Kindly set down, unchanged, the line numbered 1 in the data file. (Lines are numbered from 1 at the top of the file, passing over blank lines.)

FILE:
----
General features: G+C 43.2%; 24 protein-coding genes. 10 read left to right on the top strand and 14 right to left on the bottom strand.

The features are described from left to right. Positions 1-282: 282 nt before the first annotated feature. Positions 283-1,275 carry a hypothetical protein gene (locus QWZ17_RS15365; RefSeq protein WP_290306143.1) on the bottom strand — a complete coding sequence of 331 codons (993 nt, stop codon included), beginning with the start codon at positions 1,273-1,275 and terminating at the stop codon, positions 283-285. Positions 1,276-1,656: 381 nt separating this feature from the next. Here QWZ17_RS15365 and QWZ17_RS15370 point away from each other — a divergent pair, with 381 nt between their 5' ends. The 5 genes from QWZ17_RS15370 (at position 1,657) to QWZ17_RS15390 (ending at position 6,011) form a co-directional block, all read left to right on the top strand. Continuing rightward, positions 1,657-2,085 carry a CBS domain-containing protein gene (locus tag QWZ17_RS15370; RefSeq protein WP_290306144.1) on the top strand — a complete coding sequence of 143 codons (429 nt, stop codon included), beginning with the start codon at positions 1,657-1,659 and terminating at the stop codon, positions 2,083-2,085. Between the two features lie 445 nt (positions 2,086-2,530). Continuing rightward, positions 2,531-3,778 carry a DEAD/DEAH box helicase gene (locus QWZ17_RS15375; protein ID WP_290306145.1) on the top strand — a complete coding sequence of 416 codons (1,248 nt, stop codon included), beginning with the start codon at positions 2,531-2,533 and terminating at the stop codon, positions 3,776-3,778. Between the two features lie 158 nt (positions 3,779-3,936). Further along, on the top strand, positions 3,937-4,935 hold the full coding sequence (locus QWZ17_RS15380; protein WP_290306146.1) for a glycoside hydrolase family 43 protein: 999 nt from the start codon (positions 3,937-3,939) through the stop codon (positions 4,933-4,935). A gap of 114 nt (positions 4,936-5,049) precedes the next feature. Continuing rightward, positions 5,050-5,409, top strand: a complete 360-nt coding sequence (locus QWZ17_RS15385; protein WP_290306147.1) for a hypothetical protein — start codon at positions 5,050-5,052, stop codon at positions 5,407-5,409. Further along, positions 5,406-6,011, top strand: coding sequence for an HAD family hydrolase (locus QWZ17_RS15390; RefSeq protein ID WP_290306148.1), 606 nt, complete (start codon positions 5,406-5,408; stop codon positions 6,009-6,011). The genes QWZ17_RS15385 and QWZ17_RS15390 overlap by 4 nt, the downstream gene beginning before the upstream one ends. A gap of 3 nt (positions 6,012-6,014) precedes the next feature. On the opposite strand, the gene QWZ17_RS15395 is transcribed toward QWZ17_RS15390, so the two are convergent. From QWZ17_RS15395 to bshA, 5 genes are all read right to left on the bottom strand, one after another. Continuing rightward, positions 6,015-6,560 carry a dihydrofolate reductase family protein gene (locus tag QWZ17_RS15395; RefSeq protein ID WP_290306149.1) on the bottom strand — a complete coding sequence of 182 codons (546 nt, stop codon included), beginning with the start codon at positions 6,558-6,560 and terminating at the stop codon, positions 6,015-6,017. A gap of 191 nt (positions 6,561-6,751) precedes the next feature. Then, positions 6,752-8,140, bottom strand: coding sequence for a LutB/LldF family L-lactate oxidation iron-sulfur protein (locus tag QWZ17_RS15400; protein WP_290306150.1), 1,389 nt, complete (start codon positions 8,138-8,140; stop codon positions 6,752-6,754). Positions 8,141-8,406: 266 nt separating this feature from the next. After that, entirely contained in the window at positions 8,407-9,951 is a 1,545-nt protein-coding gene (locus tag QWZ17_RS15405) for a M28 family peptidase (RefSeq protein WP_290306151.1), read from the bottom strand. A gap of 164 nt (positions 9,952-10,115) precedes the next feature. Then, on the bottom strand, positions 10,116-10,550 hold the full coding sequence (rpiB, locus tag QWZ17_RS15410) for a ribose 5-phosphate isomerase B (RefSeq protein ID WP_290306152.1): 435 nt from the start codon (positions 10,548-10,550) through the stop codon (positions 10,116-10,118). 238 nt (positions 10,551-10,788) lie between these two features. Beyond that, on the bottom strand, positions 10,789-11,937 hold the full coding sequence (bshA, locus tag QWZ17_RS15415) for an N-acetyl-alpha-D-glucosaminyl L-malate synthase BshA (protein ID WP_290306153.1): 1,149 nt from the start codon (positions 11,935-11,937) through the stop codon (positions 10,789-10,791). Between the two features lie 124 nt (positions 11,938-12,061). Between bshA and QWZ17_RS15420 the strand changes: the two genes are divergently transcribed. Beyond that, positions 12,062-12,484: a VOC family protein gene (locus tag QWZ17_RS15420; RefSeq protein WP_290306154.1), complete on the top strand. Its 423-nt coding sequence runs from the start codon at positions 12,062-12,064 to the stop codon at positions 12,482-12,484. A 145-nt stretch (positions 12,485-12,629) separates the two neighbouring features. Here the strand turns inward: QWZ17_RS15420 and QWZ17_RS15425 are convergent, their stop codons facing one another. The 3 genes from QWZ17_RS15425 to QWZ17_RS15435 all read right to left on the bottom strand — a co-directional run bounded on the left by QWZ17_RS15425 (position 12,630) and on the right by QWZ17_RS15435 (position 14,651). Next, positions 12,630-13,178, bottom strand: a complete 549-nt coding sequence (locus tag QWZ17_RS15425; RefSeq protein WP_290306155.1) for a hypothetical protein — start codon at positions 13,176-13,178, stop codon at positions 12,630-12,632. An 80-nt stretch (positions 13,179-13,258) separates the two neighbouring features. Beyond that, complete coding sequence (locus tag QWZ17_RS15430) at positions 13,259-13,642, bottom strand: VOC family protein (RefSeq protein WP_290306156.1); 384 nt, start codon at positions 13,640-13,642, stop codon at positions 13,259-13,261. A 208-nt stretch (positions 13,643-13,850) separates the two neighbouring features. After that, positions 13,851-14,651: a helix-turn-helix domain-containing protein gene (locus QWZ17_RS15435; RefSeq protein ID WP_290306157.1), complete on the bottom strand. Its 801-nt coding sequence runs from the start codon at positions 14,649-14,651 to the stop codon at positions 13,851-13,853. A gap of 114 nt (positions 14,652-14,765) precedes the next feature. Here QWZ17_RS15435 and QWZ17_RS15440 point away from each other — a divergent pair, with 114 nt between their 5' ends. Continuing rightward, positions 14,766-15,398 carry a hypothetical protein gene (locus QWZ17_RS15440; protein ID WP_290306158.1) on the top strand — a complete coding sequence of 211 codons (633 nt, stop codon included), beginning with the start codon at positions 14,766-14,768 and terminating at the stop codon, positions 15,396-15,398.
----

General features: G+C 43.2%; 24 protein-coding genes. 10 read left to right on the top strand and 14 right to left on the bottom strand.